14FT Fiberglass Boat - In over my head!

Discussion in 'Bragging Spot' started by Philip, Jan 6, 2018.

  1. Philip

    Philip Active Member

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    Whatsup guys. I'm new here and I just purchased my first boat, which from the looks will be a little bit more of a project for me. I found this forum looking for ideas on what to do on this boat. For the most part I have no idea what I am doing, I've never done any fiberglass work or anything on boats. So I am looking for advice and guidance along the way.

    To start off this is what I bought. It's a 1972 14 FT Johnsen fiberglass hull.
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    My intentions for this boat are to redo the screaming lime green paint that the previous jackass put on it. Remove the rotting deck and attempt to create my own decking following a couple designs I've seen on here and google. With that being said I started the process of taking off all the hardware from the top side.

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    With the help of my little buddy I got the boat flipped and ready to start stripping the paint.
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    I purchased this stuff called aqua strip from the local West Marine... I'm not entirely sure it was necessary considering I could have just sanded the old paint down. But like I said this will be my first project and I may do things that make no sense. I tested the stuff out on the front corner to see how fast it would work. Then after 12 hours I scraped it off with a plastic scraper. Then reapplied a coat over the whole boat. I am really hoping this stuff will work.
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    I am not sure if I should try to pressure wash it rather than a scraper but I will attempt it tomorrow hopefully to see if pressure washer will be easier. Depending on attention I will try to be up to date on what I am doing. Hopefully I can entertain a few.
     
    Last edited: Jan 7, 2018
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  2. Ryan Anderson

    Ryan Anderson Active Member

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    What motor are you putting on it?
     

  3. Philip

    Philip Active Member

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    Im still not sure. I was leaning towards a 20hp mercury.

    The transom is 15 inches from the top to the bottom. So I think with that being said I need a short shaft motor with whatever I get. I started seeing alot of people putting a metal extension plate for the outboard. Do I need to get one of those?
     
    Last edited: Jan 6, 2018
  4. yobata

    yobata I Love microskiff.com!

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    Sweet Johnsen! Mine is close to the same vintage! Welcome to the forum, and good luck with your rebuild. Feel free to ask any questions along the way, there are some knowledgeable and helpful folks here.

    P.S. I put a 25hp 2 stroke Yamaha (short shaft) on mine and she loves that motor, but the 2 stroke 25hp Mercury is also a great option!
     
  5. Philip

    Philip Active Member

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    B19F7D56-6125-46DE-ACCE-72C55A63FBD7.jpeg




    B73836AF-9DB9-489E-A6EB-80CE9F1E6A1E.jpeg
    Most of the paint came off pretty easy with a scraper except I’m guessing that red paint was antifouling or something because it was a pain in the ass.
    Come to find out the name on the boat prior to the green was “PRINCESS”. Adorable.
    Also I came across a bunch of cracks in the gelcoat I’m assuming. I’m not quite sure what I should do about that. I think I’m gonna apply some more aqua strip to take off the rest of the red and some green left behind in the gunnels.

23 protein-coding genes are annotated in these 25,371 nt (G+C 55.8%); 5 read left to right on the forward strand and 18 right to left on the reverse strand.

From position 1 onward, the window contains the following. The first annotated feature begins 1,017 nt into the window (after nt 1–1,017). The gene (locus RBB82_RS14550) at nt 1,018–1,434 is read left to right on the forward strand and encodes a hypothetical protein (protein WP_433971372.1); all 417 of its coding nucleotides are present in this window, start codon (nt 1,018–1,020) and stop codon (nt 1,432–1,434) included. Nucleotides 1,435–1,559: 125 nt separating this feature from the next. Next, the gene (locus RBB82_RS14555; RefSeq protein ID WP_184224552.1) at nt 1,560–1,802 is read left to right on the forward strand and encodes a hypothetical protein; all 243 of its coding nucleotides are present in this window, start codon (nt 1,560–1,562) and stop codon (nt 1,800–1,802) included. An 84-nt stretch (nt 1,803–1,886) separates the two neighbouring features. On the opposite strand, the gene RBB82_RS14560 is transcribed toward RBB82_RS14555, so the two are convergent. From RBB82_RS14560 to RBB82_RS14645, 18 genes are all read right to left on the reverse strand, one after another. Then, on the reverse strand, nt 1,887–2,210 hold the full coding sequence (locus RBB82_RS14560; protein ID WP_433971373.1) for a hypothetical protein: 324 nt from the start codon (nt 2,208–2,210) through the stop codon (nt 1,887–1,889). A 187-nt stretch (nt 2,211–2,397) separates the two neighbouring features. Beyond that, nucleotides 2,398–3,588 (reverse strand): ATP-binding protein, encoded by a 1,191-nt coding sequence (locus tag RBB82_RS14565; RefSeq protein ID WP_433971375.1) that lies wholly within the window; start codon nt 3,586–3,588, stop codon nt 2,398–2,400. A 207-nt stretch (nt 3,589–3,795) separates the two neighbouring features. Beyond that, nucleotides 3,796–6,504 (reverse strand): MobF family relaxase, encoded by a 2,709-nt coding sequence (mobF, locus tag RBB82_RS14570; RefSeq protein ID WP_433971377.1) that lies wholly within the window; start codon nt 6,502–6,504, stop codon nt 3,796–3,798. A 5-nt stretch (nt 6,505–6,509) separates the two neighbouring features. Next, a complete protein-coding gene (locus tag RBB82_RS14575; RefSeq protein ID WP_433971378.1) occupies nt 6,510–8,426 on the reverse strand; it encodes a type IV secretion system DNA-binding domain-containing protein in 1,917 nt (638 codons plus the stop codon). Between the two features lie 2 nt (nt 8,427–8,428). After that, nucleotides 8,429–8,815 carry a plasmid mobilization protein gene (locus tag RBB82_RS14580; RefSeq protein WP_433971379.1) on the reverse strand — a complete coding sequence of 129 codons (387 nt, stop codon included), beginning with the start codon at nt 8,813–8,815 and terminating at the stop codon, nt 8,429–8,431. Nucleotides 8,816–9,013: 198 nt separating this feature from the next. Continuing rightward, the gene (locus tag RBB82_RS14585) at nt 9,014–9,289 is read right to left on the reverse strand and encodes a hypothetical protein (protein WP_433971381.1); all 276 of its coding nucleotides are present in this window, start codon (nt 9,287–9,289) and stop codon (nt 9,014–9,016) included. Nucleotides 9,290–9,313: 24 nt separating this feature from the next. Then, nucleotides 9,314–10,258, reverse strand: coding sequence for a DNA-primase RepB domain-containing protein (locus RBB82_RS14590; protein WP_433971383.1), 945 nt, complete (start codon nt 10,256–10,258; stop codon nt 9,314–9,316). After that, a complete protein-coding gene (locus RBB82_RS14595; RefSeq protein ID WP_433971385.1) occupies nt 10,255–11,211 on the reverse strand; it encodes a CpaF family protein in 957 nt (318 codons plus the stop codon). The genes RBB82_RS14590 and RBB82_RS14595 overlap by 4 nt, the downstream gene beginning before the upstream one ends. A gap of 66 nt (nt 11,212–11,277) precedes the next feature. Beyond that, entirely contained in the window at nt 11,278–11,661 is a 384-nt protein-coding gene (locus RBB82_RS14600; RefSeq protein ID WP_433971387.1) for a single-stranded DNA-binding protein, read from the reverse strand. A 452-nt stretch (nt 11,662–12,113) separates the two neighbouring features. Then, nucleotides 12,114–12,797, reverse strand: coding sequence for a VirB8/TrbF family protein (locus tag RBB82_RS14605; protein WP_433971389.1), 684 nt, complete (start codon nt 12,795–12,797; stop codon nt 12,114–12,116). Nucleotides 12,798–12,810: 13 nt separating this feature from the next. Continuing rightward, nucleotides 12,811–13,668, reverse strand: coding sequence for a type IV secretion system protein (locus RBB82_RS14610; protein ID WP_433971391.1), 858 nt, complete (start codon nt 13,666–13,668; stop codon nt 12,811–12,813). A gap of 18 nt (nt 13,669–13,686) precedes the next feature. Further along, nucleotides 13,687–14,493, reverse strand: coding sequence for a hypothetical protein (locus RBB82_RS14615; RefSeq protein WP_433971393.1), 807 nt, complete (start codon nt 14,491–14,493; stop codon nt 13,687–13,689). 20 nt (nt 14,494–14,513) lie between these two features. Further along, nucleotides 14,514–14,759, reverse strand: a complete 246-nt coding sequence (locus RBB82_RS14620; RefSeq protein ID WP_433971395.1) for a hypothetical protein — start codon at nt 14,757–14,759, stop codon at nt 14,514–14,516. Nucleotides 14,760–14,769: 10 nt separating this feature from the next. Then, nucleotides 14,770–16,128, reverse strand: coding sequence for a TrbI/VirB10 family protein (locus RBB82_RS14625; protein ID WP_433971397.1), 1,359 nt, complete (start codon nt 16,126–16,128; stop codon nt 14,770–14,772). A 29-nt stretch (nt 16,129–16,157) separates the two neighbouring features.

6. Philip

    Philip Active Member

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    6B3C3170-BCAC-4B04-9F2F-617AB37B77E9.jpeg
    So I need advice, how should I fill these small divots? Is it bad there are a lot. Also that crack appears to only be in the gel coat.
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    I came across this while I moved it back in the garage. I do not think this is a good thing.... water keeps heading out slowly from this crack. What should I do? Back to google I guess. I am going to buy some west system epoxy 105 and 106. I read online that you can make a thickened batch of epoxy and use it to fill.
     
  7. Tonyskiff

    Tonyskiff Active Member

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    Hey mate I had same thing on my hull. Looked like someone riding on concrete. What you need to do is get a dremel tool with engraving attachment go over every hairline crack and scratch. Then get a gel coat putty and fill them in. Then just sand them down. Before you fill wipe all with solvent. Also dont mix large quantities of putty it kicks off pretty fast. Good luck post some pics.
     
  8. yobata

    yobata I Love microskiff.com!

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    There are 3 "strakes" (I'll call them that but they're not sharp like other strakes) on these Johnsens. On mine (1967), the middle one (keel) can be seen from the inside of the hull, but the two on each side were not. I am assuming those two on the side were added later? Anyway, if the middle one is leaking water, there isn't really a good source for that. The only place would be if water was somewhere in between the gelcoat and the woven roving / chop mat that these hulls were made from. I agree with tony, grind it out and fill with layers of 12 or 17 oz biax fabric and grind back to smooth. Thickened epoxy is just neat epoxy thickened with cabosil, milled fiberglass fibers, wood flour, etc.

    Btw at some point you're going to have to put a sander/grinder on that hull. I wouldn't waste too much more time on chemical strippers, especially if you're going to be adding fiberglass to the inside which will require you to sand down to the original fiberglass anyway... good luck! Lots of good reads on rebuilding a hull on this site.
     
  9. Philip

    Philip Active Member

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    Started sanding with my makeshift attachment lol. More of a pain than I thought but it’s getting somewhere. 8BAFE608-2A28-4E1F-A662-0431197C556F.jpeg 39C8CB9F-AE12-495B-A0C1-3DE31B91A804.jpeg
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    Last edited: Jan 7, 2018
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  10. Philip

    Philip Active Member